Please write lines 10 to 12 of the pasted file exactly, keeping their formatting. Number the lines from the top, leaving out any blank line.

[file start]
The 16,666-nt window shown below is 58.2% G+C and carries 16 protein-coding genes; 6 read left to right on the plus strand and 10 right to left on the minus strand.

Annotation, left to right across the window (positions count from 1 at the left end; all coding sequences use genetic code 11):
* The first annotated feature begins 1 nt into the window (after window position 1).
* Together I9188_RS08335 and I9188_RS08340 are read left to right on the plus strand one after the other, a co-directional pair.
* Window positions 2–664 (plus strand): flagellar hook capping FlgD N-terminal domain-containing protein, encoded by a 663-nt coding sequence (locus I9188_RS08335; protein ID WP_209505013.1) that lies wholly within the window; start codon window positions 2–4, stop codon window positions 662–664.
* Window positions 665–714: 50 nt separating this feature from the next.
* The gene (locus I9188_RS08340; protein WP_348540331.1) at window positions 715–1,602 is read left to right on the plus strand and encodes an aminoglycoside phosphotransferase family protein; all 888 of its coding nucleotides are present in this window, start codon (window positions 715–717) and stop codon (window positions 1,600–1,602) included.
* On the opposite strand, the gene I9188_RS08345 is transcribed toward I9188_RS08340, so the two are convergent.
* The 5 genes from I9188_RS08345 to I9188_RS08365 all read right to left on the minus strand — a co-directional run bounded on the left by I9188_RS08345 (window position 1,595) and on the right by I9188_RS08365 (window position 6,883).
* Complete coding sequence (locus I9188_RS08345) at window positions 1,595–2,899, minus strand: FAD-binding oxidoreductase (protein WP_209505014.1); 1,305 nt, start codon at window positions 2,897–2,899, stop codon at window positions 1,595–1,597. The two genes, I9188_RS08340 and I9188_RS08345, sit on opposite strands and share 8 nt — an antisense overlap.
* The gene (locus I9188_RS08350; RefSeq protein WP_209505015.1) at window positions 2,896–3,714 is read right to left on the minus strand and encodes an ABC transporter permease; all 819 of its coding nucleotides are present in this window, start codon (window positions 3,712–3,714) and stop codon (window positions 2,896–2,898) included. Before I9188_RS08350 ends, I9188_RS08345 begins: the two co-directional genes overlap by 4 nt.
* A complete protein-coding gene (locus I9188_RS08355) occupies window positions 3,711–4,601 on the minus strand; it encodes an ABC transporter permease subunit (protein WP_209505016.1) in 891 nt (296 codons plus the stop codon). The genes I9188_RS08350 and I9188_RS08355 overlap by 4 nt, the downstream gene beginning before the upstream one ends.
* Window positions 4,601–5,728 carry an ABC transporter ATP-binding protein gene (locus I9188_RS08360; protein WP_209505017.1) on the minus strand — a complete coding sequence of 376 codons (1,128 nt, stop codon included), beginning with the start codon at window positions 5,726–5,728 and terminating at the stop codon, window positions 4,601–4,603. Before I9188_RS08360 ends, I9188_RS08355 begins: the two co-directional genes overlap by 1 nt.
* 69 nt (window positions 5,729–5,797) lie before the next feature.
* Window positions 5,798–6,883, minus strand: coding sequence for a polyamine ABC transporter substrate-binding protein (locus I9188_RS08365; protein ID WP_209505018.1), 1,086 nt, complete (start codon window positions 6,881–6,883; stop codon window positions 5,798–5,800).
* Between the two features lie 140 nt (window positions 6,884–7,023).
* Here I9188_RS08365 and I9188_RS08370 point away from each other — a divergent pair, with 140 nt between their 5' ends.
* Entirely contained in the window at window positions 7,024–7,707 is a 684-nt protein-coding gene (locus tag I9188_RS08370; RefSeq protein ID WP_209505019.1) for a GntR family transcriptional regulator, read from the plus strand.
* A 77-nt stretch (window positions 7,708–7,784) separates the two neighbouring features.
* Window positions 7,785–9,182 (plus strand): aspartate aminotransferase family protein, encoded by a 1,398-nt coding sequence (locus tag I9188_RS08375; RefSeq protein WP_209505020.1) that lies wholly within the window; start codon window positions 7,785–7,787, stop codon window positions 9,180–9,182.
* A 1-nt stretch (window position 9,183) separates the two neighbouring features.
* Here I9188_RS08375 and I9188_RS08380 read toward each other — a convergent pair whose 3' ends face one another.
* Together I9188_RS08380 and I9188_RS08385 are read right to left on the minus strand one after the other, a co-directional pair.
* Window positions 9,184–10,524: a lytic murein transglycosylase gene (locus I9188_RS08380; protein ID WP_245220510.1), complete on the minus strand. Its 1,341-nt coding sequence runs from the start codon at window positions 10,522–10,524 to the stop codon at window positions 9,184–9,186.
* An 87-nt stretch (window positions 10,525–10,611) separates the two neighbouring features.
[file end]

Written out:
* Complete coding sequence (locus I9188_RS08345) at window positions 1,595–2,899, minus strand: FAD-binding oxidoreductase (protein WP_209505014.1); 1,305 nt, start codon at window positions 2,897–2,899, stop codon at window positions 1,595–1,597. The two genes, I9188_RS08340 and I9188_RS08345, sit on opposite strands and share 8 nt — an antisense overlap.
* The gene (locus I9188_RS08350; RefSeq protein WP_209505015.1) at window positions 2,896–3,714 is read right to left on the minus strand and encodes an ABC transporter permease; all 819 of its coding nucleotides are present in this window, start codon (window positions 3,712–3,714) and stop codon (window positions 2,896–2,898) included. Before I9188_RS08350 ends, I9188_RS08345 begins: the two co-directional genes overlap by 4 nt.
* A complete protein-coding gene (locus I9188_RS08355) occupies window positions 3,711–4,601 on the minus strand; it encodes an ABC transporter permease subunit (protein WP_209505016.1) in 891 nt (296 codons plus the stop codon). The genes I9188_RS08350 and I9188_RS08355 overlap by 4 nt, the downstream gene beginning before the upstream one ends.